The Cybersecurity Issues We Can't Ignore in 2022

The past two years have been a baptism by fire for our cybersecurity systems.

Almost overnight, organizations adopted a remote working model that put cybersecurity blueprints to the test. We had to adapt as an industry, especially in the wake of desperate threat actors causing a 300% spike in reported cybercrimes since the pandemic kicked off.

We’ve learned a few lessons, and I’m comforted that general cybersecurity is taken more seriously, as is code-level software security and quality. President Biden’s Executive Order on securing the software supply chain illuminated critical issues, especially in the wake of the SolarWinds mass breach. The idea that we all need to care more about security and work to reduce vulnerabilities with measurable security awareness is a more significant part of the conversation.

However, when battling against cyber-criminals, we need to stay as in step with them as possible, preempting their playgrounds with a preventative mindset.

Here’s where I think they might make waves this year:

The Metaverse is a New Attack Surface

The metaverse might be the next evolution of the internet, but a similar transformation is yet to materialize how most industries approach securing software and digital environments.

While general cybersecurity pitfalls like phishing scams will be inevitable (and likely plentiful while everyone is finding their feet with the metaverse), the actual infrastructure and devices that make this immersive virtual world possible will need to be secure. Similar to the way smartphones helped us live online, peripherals like VR headsets are the new gateway to mountains of user data.

Increasingly complex embedded systems security is required to make IoT gadgets safe, and the brave new world of mainstream VR/AR is no exception. As we have seen with the Log4Shell exploit, simple errors at the code level can bloom into a backstage pass for threat actors, and in a simulated reality, every movement creates exposed data. 

Legislation in the Wake of Log4shell

For the scores of developers who were thrown into chaos, scrambling to find if there were any instances of or dependencies associated with, an exploitable version of the widely-used Log4j logging tool, I don’t think the holiday period would have been a joyous time.

This zero-day attack is among the worst on record, with comparisons between Log4Shell and the devastating Heartbleed OpenSSL vulnerability, which remains exploited over six years later.

If this timeline is anything, we will deal with a Log4Shell hangover for a long time. It is clear that even with the lessons learned from Heartbleed – at least in terms of the need to roll out and implement patches as quickly as possible – many organizations don’t act fast enough.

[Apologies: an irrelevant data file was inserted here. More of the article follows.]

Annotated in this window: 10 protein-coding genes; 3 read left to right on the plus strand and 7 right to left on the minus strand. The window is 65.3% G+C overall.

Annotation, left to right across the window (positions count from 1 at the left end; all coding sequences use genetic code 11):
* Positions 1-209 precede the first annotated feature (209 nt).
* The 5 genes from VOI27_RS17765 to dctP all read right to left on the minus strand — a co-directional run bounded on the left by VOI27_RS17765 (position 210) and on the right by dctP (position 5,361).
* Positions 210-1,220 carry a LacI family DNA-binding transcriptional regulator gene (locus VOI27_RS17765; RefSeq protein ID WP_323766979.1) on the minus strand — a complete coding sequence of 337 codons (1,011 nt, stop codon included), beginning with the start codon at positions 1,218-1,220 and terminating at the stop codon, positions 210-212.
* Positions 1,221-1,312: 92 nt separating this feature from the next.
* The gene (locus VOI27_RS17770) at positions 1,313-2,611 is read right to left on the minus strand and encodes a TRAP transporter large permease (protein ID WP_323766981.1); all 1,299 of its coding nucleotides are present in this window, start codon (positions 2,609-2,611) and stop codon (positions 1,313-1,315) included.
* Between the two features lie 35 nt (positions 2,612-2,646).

There are valid reasons for this working method (read: nobody wants to throw a spanner in the works and break something), but to patch too slowly is to be a sitting duck. Depending on the company’s size, patching can be incredibly difficult and bureaucratic, requiring cross-department documentation and implementation. IT departments and developers often don’t have comprehensive knowledge of all libraries, components and tools in use. Also, we are hamstrung by strict deployment schedules to minimize disruption and application downtime.

Just as the SolarWinds attack changed the game for the software supply chain, I predict that similar will happen in the wake of Log4Shell. While there are already patch management mandates and recommendations in some critical industries, widespread legislation is another story. Preventative software security will always be the best chance we have to avoid urgent security patching altogether, but security best practices dictate that patching is a non-negotiable priority measure.

More Emphasis on Architectural Security (And Developers Aren’t Ready)

The new OWASP Top 10 2021 had significant new additions and a surprise, with Injection vulnerabilities falling from the top spot to third place. Those new additions speak to a “stage two” for a developer’s journey in secure coding and security best practices. Sadly, most are ill-equipped with the proper skills.

We have known for some time that developers must be security-skilled if we are to combat common security bugs in code, and organizations are responding better to the premise of developer-driven prevention. However, with Insecure Design claiming a spot in the OWASP Top 10 and being a category of architectural security issues rather than a single type of security bug, developers will need to be pushed beyond the basics once they’ve mastered them. Learning environments that cover threat modeling – ideally with support from the security team – take severe pressure off once developers receive upskilling, but as it stands, it’s a significant knowledge gap for most software engineers.

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